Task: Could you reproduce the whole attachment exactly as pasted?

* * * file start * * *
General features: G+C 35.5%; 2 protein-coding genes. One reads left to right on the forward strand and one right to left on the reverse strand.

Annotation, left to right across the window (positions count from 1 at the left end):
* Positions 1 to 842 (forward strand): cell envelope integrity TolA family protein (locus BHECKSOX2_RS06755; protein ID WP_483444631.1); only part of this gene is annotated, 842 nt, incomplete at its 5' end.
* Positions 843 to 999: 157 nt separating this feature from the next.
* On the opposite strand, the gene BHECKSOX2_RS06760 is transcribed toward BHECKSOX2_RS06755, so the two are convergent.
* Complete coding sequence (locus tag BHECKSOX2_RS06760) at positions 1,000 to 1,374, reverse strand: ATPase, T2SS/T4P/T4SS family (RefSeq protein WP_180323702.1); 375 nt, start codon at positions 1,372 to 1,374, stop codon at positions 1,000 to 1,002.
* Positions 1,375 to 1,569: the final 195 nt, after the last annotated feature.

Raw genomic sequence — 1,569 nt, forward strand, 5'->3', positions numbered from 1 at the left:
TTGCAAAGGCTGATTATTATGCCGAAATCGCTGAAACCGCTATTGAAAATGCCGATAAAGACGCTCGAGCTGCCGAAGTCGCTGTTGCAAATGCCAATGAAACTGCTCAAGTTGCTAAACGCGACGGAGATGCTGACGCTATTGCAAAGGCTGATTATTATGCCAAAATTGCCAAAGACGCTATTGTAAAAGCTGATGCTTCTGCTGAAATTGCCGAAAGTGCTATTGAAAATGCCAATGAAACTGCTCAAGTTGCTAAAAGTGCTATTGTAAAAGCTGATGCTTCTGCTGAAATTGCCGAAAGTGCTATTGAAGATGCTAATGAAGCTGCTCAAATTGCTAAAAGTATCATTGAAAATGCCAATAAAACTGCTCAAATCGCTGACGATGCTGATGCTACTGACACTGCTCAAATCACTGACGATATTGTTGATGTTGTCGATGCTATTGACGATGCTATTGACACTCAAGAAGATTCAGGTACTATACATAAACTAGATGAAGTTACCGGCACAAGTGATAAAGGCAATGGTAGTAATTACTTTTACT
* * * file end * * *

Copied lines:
General features: G+C 35.5%; 2 protein-coding genes. One reads left to right on the forward strand and one right to left on the reverse strand.

Annotation, left to right across the window (positions count from 1 at the left end):
* Positions 1 to 842 (forward strand): cell envelope integrity TolA family protein (locus BHECKSOX2_RS06755; protein ID WP_483444631.1); only part of this gene is annotated, 842 nt, incomplete at its 5' end.
* Positions 843 to 999: 157 nt separating this feature from the next.
* On the opposite strand, the gene BHECKSOX2_RS06760 is transcribed toward BHECKSOX2_RS06755, so the two are convergent.
* Complete coding sequence (locus tag BHECKSOX2_RS06760) at positions 1,000 to 1,374, reverse strand: ATPase, T2SS/T4P/T4SS family (RefSeq protein WP_180323702.1); 375 nt, start codon at positions 1,372 to 1,374, stop codon at positions 1,000 to 1,002.
* Positions 1,375 to 1,569: the final 195 nt, after the last annotated feature.

Raw genomic sequence — 1,569 nt, forward strand, 5'->3', positions numbered from 1 at the left:
TTGCAAAGGCTGATTATTATGCCGAAATCGCTGAAACCGCTATTGAAAATGCCGATAAAGACGCTCGAGCTGCCGAAGTCGCTGTTGCAAATGCCAATGAAACTGCTCAAGTTGCTAAACGCGACGGAGATGCTGACGCTATTGCAAAGGCTGATTATTATGCCAAAATTGCCAAAGACGCTATTGTAAAAGCTGATGCTTCTGCTGAAATTGCCGAAAGTGCTATTGAAAATGCCAATGAAACTGCTCAAGTTGCTAAAAGTGCTATTGTAAAAGCTGATGCTTCTGCTGAAATTGCCGAAAGTGCTATTGAAGATGCTAATGAAGCTGCTCAAATTGCTAAAAGTATCATTGAAAATGCCAATAAAACTGCTCAAATCGCTGACGATGCTGATGCTACTGACACTGCTCAAATCACTGACGATATTGTTGATGTTGTCGATGCTATTGACGATGCTATTGACACTCAAGAAGATTCAGGTACTATACATAAACTAGATGAAGTTACCGGCACAAGTGATAAAGGCAATGGTAGTAATTACTTTTACT